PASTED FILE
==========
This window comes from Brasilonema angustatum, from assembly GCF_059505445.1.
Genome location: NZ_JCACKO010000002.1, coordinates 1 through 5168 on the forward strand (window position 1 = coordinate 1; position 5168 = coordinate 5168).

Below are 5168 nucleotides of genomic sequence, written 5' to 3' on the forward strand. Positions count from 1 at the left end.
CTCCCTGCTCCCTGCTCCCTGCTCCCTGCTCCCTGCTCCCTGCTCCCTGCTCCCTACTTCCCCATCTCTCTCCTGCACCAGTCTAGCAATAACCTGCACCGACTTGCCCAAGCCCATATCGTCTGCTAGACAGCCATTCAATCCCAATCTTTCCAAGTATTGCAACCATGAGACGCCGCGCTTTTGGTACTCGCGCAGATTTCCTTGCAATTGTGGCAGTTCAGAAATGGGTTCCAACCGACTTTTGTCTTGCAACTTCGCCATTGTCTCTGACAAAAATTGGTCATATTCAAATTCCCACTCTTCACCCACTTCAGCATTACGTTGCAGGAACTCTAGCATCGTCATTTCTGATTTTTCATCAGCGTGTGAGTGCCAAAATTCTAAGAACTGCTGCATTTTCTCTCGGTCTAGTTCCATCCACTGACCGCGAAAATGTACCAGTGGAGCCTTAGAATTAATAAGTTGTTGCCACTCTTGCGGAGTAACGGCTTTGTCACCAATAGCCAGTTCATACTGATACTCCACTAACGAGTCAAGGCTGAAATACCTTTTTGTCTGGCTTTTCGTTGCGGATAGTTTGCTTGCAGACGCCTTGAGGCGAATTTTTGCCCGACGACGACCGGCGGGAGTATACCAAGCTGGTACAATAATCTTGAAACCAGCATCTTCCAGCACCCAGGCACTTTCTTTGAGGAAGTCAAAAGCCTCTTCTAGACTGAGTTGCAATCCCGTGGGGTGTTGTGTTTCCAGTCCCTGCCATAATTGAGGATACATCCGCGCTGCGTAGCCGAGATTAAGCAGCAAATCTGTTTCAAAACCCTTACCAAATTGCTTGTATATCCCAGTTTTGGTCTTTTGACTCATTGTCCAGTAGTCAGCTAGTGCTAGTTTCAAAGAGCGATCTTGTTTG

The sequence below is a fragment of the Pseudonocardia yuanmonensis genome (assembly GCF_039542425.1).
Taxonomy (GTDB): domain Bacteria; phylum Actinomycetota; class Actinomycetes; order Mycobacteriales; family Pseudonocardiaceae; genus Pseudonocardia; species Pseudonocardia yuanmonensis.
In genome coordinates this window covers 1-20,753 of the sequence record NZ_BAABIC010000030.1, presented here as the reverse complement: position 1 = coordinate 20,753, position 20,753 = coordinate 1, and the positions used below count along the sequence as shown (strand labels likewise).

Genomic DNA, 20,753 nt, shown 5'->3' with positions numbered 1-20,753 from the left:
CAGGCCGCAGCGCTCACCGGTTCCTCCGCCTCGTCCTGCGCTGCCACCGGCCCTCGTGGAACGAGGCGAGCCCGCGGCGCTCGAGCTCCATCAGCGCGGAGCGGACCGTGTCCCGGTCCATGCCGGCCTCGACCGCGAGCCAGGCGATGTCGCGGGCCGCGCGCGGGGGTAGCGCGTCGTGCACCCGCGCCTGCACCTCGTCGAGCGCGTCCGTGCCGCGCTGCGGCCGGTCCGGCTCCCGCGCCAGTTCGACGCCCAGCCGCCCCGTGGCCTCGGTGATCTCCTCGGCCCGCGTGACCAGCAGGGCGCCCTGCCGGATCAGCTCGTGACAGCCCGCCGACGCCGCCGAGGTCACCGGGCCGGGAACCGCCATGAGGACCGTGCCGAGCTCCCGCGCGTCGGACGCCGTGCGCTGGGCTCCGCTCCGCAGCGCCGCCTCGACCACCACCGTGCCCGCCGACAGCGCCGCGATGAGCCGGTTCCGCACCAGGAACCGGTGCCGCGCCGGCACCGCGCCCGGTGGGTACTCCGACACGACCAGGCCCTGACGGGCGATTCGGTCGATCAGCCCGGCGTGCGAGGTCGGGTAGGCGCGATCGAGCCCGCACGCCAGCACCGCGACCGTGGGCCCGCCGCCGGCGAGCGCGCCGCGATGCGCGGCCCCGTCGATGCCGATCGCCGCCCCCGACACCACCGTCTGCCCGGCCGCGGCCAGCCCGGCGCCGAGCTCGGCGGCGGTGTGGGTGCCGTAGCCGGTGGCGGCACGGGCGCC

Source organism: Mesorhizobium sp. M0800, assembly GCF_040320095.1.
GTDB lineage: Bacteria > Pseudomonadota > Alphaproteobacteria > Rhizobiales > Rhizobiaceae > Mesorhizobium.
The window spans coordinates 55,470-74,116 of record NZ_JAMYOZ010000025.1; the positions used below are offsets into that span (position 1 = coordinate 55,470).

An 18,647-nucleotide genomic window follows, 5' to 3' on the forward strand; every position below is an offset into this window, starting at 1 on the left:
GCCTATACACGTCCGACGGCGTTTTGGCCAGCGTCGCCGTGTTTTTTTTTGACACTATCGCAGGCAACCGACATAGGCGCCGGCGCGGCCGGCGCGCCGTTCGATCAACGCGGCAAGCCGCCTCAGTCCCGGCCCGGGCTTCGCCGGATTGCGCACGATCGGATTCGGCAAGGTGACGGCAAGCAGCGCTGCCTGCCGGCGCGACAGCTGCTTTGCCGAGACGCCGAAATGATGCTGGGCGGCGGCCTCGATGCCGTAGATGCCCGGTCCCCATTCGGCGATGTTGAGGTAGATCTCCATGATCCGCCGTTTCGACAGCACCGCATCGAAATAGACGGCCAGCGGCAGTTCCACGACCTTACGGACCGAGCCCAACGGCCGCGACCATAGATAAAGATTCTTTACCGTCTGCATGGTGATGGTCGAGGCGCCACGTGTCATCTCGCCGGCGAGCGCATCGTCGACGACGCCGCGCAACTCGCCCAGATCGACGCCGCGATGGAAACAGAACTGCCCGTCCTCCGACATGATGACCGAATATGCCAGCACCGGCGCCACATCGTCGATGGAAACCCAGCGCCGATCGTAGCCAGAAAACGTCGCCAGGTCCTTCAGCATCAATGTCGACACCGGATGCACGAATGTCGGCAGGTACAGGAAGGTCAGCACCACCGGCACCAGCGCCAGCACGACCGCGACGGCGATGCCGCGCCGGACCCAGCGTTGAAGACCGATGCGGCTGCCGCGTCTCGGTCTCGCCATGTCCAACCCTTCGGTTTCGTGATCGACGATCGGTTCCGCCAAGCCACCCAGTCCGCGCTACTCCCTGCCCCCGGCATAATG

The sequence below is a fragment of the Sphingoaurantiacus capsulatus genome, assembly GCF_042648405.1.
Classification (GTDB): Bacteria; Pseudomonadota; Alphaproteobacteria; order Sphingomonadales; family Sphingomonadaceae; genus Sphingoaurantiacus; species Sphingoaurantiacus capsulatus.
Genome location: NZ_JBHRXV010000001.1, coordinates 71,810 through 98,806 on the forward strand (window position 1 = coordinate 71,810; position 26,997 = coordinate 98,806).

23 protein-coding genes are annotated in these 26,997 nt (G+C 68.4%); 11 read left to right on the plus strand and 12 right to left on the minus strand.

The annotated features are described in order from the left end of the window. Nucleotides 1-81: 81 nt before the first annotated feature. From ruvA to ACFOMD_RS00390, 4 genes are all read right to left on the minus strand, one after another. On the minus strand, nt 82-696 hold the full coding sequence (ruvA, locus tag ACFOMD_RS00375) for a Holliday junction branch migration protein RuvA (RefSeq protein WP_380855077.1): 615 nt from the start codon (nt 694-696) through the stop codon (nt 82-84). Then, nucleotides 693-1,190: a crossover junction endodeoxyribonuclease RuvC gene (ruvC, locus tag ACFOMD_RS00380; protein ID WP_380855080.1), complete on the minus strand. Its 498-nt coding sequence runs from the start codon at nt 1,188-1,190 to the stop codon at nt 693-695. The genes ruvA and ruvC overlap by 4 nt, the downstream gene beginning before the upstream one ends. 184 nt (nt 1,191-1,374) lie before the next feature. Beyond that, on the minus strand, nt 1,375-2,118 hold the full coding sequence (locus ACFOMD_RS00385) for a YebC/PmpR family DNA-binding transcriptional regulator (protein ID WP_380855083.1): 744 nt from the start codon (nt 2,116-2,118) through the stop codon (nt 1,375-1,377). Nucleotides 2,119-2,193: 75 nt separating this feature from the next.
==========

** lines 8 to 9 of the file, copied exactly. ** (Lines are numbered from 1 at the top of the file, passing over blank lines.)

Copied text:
Genomic DNA, 20,753 nt, shown 5'->3' with positions numbered 1-20,753 from the left:
CAGGCCGCAGCGCTCACCGGTTCCTCCGCCTCGTCCTGCGCTGCCACCGGCCCTCGTGGAACGAGGCGAGCCCGCGGCGCTCGAGCTCCATCAGCGCGGAGCGGACCGTGTCCCGGTCCATGCCGGCCTCGACCGCGAGCCAGGCGATGTCGCGGGCCGCGCGCGGGGGTAGCGCGTCGTGCACCCGCGCCTGCACCTCGTCGAGCGCGTCCGTGCCGCGCTGCGGCCGGTCCGGCTCCCGCGCCAGTTCGACGCCCAGCCGCCCCGTGGCCTCGGTGATCTCCTCGGCCCGCGTGACCAGCAGGGCGCCCTGCCGGATCAGCTCGTGACAGCCCGCCGACGCCGCCGAGGTCACCGGGCCGGGAACCGCCATGAGGACCGTGCCGAGCTCCCGCGCGTCGGACGCCGTGCGCTGGGCTCCGCTCCGCAGCGCCGCCTCGACCACCACCGTGCCCGCCGACAGCGCCGCGATGAGCCGGTTCCGCACCAGGAACCGGTGCCGCGCCGGCACCGCGCCCGGTGGGTACTCCGACACGACCAGGCCCTGACGGGCGATTCGGTCGATCAGCCCGGCGTGCGAGGTCGGGTAGGCGCGATCGAGCCCGCACGCCAGCACCGCGACCGTGGGCCCGCCGCCGGCGAGCGCGCCGCGATGCGCGGCCCCGTCGATGCCGATCGCCGCCCCCGACACCACCGTCTGCCCGGCCGCGGCCAGCCCGGCGCCGAGCTCGGCGGCGGTGTGGGTGCCGTAGCCGGTGGCGGCACGGGCGCC